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Wednesday, April 07, 2004

The last time I moved I was eleven years younger, had a new girlfriend, she had a car, I had a car, was moving one mile in the same town, had three young people helping me with a big pickup truck. Right now I have none of those. I have no young friends, no lover, no car, I'm uprooting myself & going to very different place, I'm ten years older & feel it. Is it any fucking wonder I'm screwing this up? I am neither an organized person nor an especially focused one. I'm the sort of person who works best when the large details are taken care of: the major what, when & how of something. In total I have less stuff to move than in 1993. But instead of it all going down three steps, into a truck or car backed up to the steps, a five minute drive, then up seven steps & along a straight hall, I gotta go back down that hall, down the steps, load into who knows what or with whose help, drive to Elizabeth, park curbside, go up a long walk, up several steps into a lobby, up several more steps into a hallway, make a right turn & then up two steep flights to the apartment. Every trip from curb to apartment is a challenge. I know. I tested it Monday.

This is first time I've ever had to move all in one jump, all by myself.

The Small Print: Iraq Casualties 3/30/04 - 4/5/04: 32 dead, 28 wounded (incomplete list. )Add YOUR comments here

Monday, April 05, 2004

Edie helped me haul a few very important items to the new place today. My musical instruments; xylophone, old guitar, amp, synth. A box loaded with photographs. Some small artworks. A diner booth jukebox. A carousel.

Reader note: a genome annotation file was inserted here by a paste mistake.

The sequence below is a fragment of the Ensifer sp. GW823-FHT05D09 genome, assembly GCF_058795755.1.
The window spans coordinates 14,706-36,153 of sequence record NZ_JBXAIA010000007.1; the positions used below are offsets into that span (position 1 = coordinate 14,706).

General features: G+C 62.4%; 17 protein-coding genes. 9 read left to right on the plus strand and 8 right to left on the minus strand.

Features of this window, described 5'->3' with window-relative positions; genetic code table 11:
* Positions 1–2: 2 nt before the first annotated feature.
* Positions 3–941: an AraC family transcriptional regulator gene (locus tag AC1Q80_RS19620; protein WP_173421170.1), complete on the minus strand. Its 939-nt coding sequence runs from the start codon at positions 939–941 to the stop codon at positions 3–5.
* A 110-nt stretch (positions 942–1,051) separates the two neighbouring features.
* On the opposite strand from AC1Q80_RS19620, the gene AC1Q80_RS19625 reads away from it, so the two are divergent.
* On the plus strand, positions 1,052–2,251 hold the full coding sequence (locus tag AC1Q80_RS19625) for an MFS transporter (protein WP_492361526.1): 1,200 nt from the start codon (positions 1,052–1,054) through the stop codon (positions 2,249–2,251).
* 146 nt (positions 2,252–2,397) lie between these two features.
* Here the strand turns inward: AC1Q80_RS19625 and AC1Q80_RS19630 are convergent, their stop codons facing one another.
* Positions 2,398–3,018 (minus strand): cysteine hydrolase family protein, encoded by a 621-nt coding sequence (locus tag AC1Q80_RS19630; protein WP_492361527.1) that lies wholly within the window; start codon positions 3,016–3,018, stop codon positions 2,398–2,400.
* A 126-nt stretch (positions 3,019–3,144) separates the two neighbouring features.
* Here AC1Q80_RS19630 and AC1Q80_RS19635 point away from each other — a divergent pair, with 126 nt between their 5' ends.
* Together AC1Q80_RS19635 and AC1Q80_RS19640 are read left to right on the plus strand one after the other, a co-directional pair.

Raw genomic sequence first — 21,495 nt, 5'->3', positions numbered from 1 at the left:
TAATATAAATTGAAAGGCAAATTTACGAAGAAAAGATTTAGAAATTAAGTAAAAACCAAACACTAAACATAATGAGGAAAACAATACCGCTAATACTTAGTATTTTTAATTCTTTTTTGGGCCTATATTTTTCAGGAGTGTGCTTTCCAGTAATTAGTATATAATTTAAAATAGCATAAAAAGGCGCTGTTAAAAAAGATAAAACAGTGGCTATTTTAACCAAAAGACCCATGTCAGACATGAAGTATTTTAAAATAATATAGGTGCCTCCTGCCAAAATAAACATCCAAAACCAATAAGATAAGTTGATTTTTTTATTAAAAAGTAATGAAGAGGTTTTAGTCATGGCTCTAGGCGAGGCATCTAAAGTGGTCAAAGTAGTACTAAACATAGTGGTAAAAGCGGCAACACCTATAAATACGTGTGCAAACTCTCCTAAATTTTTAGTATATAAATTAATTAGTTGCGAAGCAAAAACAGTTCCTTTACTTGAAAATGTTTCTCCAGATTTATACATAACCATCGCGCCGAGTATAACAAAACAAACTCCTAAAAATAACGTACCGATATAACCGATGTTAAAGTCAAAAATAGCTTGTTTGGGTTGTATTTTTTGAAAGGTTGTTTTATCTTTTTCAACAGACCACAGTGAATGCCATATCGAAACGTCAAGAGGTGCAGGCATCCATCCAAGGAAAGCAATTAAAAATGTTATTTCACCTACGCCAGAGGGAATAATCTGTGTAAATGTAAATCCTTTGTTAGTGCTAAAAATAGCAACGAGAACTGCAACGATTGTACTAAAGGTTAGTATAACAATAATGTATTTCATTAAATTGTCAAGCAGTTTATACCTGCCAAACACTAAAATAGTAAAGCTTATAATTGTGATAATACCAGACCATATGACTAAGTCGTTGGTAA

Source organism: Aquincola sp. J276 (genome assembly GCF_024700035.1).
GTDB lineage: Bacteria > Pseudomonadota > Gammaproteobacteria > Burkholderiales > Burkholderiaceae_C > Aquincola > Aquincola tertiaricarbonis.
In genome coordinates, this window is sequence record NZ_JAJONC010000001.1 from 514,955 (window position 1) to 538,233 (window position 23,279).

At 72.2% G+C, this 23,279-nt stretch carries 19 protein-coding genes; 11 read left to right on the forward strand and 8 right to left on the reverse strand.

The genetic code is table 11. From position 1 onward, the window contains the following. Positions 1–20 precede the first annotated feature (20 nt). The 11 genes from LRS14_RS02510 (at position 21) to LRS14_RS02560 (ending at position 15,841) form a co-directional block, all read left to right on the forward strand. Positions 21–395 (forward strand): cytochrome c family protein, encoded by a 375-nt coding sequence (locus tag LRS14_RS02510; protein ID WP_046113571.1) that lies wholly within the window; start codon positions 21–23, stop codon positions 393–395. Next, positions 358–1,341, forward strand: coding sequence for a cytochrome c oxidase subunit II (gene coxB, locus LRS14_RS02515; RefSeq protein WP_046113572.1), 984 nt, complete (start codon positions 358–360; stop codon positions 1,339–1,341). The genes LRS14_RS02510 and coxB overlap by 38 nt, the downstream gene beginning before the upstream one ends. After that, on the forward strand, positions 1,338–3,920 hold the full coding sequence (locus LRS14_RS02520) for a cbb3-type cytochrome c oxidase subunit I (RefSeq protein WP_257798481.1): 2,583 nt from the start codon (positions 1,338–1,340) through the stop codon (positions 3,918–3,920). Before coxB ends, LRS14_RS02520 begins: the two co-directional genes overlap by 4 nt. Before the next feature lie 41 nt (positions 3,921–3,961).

(mine is different, but it's a "collectible" no longer available.) A couple of folding chairs. This stuff had to go, most of it couldn't be "packed," & it can't be banged around. We measured the windows. The ceiling fan works fine. Someone in the apartment below plays funky music VERY loud, full bass. It was mid-afternoon, which is when I play music loud, so have to have to wait & see if the evenings are more subdued. Otherwise, I have a situation I'll need to remedy in a diplomatic manner. Edie liked the place. Very roomy. I turned aside all suggestions she had that involved accumulating more furniture or imposing upon what I have designated as open space. I have special things I treasure & enjoy looking at & living with, & for once I want them to be displayed for my pleasure. If I'd been able to move stuff by car all weekend I'd have a third of the apt. emptied by now.

If you take someone from Oklahoma back to the house in Long Branch where she briefly lived as child, then drive on down the coast to Seaside Heights for a ride on the Casino Pier Carousel, & you do this on a brutally hot 4th of July weekend, she just might send you a beautiful carousel for Christmas, particularly if she's a spendthrift.
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"If a nation expects to be ignorant and free, in a state of civilization, it expects what never was and never will be." Thomas Jefferson